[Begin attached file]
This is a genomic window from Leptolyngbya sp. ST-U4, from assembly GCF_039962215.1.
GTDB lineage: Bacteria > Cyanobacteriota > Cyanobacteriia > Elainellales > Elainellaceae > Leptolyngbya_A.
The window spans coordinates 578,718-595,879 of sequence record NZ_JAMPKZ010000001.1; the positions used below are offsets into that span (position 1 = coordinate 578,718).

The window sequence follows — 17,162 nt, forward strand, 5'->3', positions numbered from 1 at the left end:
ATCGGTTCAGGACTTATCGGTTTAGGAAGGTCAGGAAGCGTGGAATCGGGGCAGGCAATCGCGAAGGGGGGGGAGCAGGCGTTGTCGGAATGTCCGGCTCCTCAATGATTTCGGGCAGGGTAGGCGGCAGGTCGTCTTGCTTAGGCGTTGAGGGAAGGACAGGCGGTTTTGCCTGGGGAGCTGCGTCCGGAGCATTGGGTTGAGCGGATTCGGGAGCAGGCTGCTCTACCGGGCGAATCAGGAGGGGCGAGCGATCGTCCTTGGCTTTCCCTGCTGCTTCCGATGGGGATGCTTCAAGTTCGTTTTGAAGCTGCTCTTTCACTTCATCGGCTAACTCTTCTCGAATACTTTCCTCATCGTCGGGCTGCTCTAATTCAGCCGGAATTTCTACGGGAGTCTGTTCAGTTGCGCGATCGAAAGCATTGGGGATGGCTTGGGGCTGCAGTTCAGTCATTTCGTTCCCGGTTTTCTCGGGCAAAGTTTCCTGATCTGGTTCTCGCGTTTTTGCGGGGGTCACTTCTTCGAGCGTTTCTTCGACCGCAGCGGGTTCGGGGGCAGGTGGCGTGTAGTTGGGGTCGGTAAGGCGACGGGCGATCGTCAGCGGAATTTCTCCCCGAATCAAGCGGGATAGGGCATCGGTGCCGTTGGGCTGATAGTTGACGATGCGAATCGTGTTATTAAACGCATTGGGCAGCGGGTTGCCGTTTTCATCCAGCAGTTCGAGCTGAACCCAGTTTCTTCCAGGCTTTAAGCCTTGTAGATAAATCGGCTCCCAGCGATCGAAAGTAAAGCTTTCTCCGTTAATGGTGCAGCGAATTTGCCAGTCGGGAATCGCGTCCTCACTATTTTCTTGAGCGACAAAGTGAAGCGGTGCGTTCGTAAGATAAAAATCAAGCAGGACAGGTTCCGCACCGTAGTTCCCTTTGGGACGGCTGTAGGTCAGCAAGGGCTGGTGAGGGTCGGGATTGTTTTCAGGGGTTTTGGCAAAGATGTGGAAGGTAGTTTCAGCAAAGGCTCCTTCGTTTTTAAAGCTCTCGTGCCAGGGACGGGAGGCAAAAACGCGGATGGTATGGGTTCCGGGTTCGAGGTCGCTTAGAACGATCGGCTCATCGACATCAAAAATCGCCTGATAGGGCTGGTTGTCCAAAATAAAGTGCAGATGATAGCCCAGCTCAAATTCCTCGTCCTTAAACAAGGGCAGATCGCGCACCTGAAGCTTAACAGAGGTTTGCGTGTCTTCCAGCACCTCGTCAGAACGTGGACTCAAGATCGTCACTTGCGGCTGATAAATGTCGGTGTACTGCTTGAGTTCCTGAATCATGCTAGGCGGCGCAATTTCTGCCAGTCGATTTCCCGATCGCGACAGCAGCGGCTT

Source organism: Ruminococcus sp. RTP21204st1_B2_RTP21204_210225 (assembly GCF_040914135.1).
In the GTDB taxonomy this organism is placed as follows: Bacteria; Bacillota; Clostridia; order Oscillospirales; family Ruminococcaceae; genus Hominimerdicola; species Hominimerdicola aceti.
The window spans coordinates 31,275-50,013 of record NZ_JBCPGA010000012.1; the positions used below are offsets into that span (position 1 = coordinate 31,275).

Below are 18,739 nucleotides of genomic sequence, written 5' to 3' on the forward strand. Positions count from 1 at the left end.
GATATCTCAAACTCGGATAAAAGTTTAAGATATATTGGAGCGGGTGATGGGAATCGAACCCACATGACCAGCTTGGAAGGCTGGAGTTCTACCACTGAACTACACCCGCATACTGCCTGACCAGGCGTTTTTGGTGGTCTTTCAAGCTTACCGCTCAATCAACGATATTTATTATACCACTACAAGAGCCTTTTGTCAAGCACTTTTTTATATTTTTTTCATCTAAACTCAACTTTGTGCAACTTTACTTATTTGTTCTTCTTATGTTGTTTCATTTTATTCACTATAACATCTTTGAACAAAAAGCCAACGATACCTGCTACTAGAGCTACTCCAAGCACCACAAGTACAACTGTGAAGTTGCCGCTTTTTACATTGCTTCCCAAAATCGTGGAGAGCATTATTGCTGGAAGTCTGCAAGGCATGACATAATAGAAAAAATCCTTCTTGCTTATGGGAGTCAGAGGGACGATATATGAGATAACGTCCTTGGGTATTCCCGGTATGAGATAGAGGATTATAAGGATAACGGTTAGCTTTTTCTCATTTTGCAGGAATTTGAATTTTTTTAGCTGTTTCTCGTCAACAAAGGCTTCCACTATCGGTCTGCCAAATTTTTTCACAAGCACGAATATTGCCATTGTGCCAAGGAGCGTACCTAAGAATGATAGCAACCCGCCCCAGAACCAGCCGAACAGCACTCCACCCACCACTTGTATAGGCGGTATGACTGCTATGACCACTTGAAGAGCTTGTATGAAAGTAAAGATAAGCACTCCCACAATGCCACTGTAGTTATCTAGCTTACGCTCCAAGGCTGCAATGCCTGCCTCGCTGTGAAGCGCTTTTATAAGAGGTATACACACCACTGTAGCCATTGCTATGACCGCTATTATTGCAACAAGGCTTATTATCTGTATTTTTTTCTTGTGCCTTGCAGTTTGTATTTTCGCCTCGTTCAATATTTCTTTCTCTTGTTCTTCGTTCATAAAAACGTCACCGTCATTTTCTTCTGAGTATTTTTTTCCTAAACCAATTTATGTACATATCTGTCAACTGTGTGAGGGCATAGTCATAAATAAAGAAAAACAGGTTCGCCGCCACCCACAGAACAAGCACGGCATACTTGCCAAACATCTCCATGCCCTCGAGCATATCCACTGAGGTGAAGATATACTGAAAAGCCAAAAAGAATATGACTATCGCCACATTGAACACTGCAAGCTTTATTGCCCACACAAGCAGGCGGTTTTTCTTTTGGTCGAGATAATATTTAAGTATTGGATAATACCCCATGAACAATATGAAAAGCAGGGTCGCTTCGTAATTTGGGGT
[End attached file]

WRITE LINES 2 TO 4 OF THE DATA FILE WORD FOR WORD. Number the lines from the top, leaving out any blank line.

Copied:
GTDB lineage: Bacteria > Cyanobacteriota > Cyanobacteriia > Elainellales > Elainellaceae > Leptolyngbya_A.
The window spans coordinates 578,718-595,879 of sequence record NZ_JAMPKZ010000001.1; the positions used below are offsets into that span (position 1 = coordinate 578,718).

The window sequence follows — 17,162 nt, forward strand, 5'->3', positions numbered from 1 at the left end: